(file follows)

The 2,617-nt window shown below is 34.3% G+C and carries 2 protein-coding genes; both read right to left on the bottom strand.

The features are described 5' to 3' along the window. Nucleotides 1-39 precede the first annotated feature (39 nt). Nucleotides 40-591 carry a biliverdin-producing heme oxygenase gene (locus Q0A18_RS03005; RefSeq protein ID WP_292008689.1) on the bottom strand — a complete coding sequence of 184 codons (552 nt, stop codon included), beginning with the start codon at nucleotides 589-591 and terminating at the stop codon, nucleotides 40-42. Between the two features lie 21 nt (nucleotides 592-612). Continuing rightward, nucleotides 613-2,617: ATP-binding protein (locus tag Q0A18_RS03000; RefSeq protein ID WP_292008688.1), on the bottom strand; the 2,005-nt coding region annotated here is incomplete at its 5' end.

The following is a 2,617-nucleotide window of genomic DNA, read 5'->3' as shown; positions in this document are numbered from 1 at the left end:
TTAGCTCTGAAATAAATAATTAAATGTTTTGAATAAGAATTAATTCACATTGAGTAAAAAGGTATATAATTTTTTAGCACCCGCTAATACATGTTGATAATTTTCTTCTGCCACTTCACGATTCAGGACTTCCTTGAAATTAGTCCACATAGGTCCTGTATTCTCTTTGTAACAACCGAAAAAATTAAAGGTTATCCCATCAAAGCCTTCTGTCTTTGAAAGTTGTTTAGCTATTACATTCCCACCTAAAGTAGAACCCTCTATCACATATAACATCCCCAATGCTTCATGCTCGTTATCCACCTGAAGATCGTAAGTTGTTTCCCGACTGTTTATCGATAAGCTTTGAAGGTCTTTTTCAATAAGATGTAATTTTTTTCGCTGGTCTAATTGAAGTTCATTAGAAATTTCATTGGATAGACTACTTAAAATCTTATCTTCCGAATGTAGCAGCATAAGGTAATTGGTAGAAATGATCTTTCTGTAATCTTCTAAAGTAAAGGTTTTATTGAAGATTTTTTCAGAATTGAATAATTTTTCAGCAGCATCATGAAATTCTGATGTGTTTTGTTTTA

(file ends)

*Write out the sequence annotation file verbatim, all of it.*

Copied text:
The 2,617-nt window shown below is 34.3% G+C and carries 2 protein-coding genes; both read right to left on the bottom strand.

The features are described 5' to 3' along the window. Nucleotides 1-39 precede the first annotated feature (39 nt). Nucleotides 40-591 carry a biliverdin-producing heme oxygenase gene (locus Q0A18_RS03005; RefSeq protein ID WP_292008689.1) on the bottom strand — a complete coding sequence of 184 codons (552 nt, stop codon included), beginning with the start codon at nucleotides 589-591 and terminating at the stop codon, nucleotides 40-42. Between the two features lie 21 nt (nucleotides 592-612). Continuing rightward, nucleotides 613-2,617: ATP-binding protein (locus tag Q0A18_RS03000; RefSeq protein ID WP_292008688.1), on the bottom strand; the 2,005-nt coding region annotated here is incomplete at its 5' end.

The following is a 2,617-nucleotide window of genomic DNA, read 5'->3' as shown; positions in this document are numbered from 1 at the left end:
TTAGCTCTGAAATAAATAATTAAATGTTTTGAATAAGAATTAATTCACATTGAGTAAAAAGGTATATAATTTTTTAGCACCCGCTAATACATGTTGATAATTTTCTTCTGCCACTTCACGATTCAGGACTTCCTTGAAATTAGTCCACATAGGTCCTGTATTCTCTTTGTAACAACCGAAAAAATTAAAGGTTATCCCATCAAAGCCTTCTGTCTTTGAAAGTTGTTTAGCTATTACATTCCCACCTAAAGTAGAACCCTCTATCACATATAACATCCCCAATGCTTCATGCTCGTTATCCACCTGAAGATCGTAAGTTGTTTCCCGACTGTTTATCGATAAGCTTTGAAGGTCTTTTTCAATAAGATGTAATTTTTTTCGCTGGTCTAATTGAAGTTCATTAGAAATTTCATTGGATAGACTACTTAAAATCTTATCTTCCGAATGTAGCAGCATAAGGTAATTGGTAGAAATGATCTTTCTGTAATCTTCTAAAGTAAAGGTTTTATTGAAGATTTTTTCAGAATTGAATAATTTTTCAGCAGCATCATGAAATTCTGATGTGTTTTGTTTTA